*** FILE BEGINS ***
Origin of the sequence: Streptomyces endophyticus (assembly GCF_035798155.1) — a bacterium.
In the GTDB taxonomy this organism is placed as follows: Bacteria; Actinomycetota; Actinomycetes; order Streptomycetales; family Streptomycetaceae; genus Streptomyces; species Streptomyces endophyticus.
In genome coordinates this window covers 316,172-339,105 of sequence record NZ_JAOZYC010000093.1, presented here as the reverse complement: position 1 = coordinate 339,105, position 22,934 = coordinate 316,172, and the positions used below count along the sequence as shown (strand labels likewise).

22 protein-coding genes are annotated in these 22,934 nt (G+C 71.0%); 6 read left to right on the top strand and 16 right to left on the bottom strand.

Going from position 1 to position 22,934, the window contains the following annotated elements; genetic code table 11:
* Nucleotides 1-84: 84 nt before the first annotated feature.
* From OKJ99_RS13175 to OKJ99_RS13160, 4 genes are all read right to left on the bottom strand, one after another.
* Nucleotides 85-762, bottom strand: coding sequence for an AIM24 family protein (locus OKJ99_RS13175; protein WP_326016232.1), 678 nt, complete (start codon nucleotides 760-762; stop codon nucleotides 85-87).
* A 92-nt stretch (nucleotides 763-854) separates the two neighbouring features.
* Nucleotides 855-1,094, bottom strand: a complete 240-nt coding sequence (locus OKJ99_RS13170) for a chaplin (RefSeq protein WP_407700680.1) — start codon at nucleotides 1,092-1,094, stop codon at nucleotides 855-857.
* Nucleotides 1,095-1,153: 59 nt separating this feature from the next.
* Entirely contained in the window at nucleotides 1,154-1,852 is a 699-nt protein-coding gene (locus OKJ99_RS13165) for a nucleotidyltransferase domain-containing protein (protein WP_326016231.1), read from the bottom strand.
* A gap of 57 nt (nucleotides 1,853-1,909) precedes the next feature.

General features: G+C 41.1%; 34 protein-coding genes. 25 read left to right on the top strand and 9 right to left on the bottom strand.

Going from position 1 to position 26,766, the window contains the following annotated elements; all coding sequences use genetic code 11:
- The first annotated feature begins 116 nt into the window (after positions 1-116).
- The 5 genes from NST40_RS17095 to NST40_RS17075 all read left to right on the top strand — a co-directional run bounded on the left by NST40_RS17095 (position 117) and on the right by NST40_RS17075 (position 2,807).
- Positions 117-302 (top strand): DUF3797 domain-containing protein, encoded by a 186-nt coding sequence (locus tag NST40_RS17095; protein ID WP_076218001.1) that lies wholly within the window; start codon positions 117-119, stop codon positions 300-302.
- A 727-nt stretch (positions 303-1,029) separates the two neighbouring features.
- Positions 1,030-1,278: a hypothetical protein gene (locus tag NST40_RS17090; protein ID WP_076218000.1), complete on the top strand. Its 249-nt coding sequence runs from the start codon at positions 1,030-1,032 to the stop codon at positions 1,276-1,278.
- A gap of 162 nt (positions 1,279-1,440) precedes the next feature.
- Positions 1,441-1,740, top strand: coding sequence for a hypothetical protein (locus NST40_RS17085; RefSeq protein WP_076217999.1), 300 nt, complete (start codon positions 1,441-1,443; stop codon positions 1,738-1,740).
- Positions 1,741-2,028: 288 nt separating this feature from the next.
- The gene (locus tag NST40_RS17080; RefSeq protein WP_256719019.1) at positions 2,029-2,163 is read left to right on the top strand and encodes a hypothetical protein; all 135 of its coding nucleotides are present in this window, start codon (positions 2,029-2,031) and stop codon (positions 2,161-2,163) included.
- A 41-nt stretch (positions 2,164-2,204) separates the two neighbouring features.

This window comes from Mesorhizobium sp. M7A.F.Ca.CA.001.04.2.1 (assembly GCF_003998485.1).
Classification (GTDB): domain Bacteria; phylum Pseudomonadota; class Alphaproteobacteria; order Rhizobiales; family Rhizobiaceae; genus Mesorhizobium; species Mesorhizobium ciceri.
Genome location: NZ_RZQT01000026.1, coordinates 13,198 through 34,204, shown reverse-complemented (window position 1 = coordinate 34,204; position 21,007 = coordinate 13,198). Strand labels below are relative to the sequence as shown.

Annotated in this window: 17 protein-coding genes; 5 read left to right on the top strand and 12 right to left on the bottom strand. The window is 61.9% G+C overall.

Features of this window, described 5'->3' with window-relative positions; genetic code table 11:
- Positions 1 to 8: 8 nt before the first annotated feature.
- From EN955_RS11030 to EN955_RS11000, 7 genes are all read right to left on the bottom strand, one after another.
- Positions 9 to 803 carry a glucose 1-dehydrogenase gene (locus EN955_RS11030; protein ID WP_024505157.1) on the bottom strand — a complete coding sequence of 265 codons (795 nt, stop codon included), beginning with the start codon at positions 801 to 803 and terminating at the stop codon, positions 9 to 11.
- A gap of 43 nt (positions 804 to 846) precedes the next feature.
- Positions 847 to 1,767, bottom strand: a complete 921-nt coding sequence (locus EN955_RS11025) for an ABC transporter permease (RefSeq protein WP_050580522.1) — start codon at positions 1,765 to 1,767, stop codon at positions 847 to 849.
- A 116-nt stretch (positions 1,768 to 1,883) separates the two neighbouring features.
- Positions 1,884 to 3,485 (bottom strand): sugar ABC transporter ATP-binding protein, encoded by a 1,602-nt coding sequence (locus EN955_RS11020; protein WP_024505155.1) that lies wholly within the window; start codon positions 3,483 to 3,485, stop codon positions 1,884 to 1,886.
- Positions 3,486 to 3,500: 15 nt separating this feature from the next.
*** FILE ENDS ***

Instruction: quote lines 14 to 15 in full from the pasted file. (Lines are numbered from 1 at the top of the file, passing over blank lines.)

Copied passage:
General features: G+C 41.1%; 34 protein-coding genes. 25 read left to right on the top strand and 9 right to left on the bottom strand.

Going from position 1 to position 26,766, the window contains the following annotated elements; all coding sequences use genetic code 11: